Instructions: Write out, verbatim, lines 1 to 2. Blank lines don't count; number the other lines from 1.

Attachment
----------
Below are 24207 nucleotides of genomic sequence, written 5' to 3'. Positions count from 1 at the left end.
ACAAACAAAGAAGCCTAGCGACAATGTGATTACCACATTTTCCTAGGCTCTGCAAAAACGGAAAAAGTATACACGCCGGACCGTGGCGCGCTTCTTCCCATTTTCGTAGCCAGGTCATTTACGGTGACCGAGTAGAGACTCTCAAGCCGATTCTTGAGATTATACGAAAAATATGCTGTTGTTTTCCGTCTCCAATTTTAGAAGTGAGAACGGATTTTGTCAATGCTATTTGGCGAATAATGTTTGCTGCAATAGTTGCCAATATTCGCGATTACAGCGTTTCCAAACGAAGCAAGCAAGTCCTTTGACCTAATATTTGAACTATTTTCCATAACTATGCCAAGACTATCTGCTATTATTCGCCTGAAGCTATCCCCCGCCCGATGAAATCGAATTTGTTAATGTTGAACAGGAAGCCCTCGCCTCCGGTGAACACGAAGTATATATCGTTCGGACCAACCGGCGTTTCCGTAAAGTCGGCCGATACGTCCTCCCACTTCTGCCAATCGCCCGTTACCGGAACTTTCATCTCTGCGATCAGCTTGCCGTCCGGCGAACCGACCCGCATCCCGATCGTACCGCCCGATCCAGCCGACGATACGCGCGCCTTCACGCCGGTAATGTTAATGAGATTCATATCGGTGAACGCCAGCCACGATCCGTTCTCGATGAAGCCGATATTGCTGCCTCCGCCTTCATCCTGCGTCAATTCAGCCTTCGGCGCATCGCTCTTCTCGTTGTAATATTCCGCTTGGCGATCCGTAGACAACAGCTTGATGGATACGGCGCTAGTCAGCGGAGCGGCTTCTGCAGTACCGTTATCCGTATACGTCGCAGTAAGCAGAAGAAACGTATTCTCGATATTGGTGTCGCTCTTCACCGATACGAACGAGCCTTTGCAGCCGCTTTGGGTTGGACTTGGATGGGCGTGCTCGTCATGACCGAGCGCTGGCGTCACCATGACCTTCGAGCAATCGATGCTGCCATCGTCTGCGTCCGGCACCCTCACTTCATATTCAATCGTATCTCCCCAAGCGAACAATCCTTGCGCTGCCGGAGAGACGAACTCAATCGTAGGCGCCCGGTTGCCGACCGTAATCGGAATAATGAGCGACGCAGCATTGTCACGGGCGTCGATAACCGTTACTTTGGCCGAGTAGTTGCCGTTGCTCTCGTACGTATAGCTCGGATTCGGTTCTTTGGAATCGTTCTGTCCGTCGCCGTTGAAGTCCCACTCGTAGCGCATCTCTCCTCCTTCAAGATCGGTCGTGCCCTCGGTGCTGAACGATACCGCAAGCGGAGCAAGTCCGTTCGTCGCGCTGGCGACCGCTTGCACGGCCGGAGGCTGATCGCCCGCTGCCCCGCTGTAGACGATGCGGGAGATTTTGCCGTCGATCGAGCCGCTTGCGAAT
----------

Below are 24207 nucleotides of genomic sequence, written 5' to 3'. Positions count from 1 at the left end.
ACAAACAAAGAAGCCTAGCGACAATGTGATTACCACATTTTCCTAGGCTCTGCAAAAACGGAAAAAGTATACACGCCGGACCGTGGCGCGCTTCTTCCCATTTTCGTAGCCAGGTCATTTACGGTGACCGAGTAGAGACTCTCAAGCCGATTCTTGAGATTATACGAAAAATATGCTGTTGTTTTCCGTCTCCAATTTTAGAAGTGAGAACGGATTTTGTCAATGCTATTTGGCGAATAATGTTTGCTGCAATAGTTGCCAATATTCGCGATTACAGCGTTTCCAAACGAAGCAAGCAAGTCCTTTGACCTAATATTTGAACTATTTTCCATAACTATGCCAAGACTATCTGCTATTATTCGCCTGAAGCTATCCCCCGCCCGATGAAATCGAATTTGTTAATGTTGAACAGGAAGCCCTCGCCTCCGGTGAACACGAAGTATATATCGTTCGGACCAACCGGCGTTTCCGTAAAGTCGGCCGATACGTCCTCCCACTTCTGCCAATCGCCCGTTACCGGAACTTTCATCTCTGCGATCAGCTTGCCGTCCGGCGAACCGACCCGCATCCCGATCGTACCGCCCGATCCAGCCGACGATACGCGCGCCTTCACGCCGGTAATGTTAATGAGATTCATATCGGTGAACGCCAGCCACGATCCGTTCTCGATGAAGCCGATATTGCTGCCTCCGCCTTCATCCTGCGTCAATTCAGCCTTCGGCGCATCGCTCTTCTCGTTGTAATATTCCGCTTGGCGATCCGTAGACAACAGCTTGATGGATACGGCGCTAGTCAGCGGAGCGGCTTCTGCAGTACCGTTATCCGTATACGTCGCAGTAAGCAGAAGAAACGTATTCTCGATATTGGTGTCGCTCTTCACCGATACGAACGAGCCTTTGCAGCCGCTTTGGGTTGGACTTGGATGGGCGTGCTCGTCATGACCGAGCGCTGGCGTCACCATGACCTTCGAGCAATCGATGCTGCCATCGTCTGCGTCCGGCACCCTCACTTCATATTCAATCGTATCTCCCCAAGCGAACAATCCTTGCGCTGCCGGAGAGACGAACTCAATCGTAGGCGCCCGGTTGCCGACCGTAATCGGAATAATGAGCGACGCAGCATTGTCACGGGCGTCGATAACCGTTACTTTGGCCGAGTAGTTGCCGTTGCTCTCGTACGTATAGCTCGGATTCGGTTCTTTGGAATCGTTCTGTCCGTCGCCGTTGAAGTCCCACTCGTAGCGCATCTCTCCTCCTTCAAGATCGGTCGTGCCCTCGGTGCTGAACGATACCGCAAGCGGAGCAAGTCCGTTCGTCGCGCTGGCGACCGCTTGCACGGCCGGAGGCTGATCGCCCGCTGCCCCGCTGTAGACGATGCGGGAGATTTTGCCGTCGATCGAGCCGCTTGCGAAT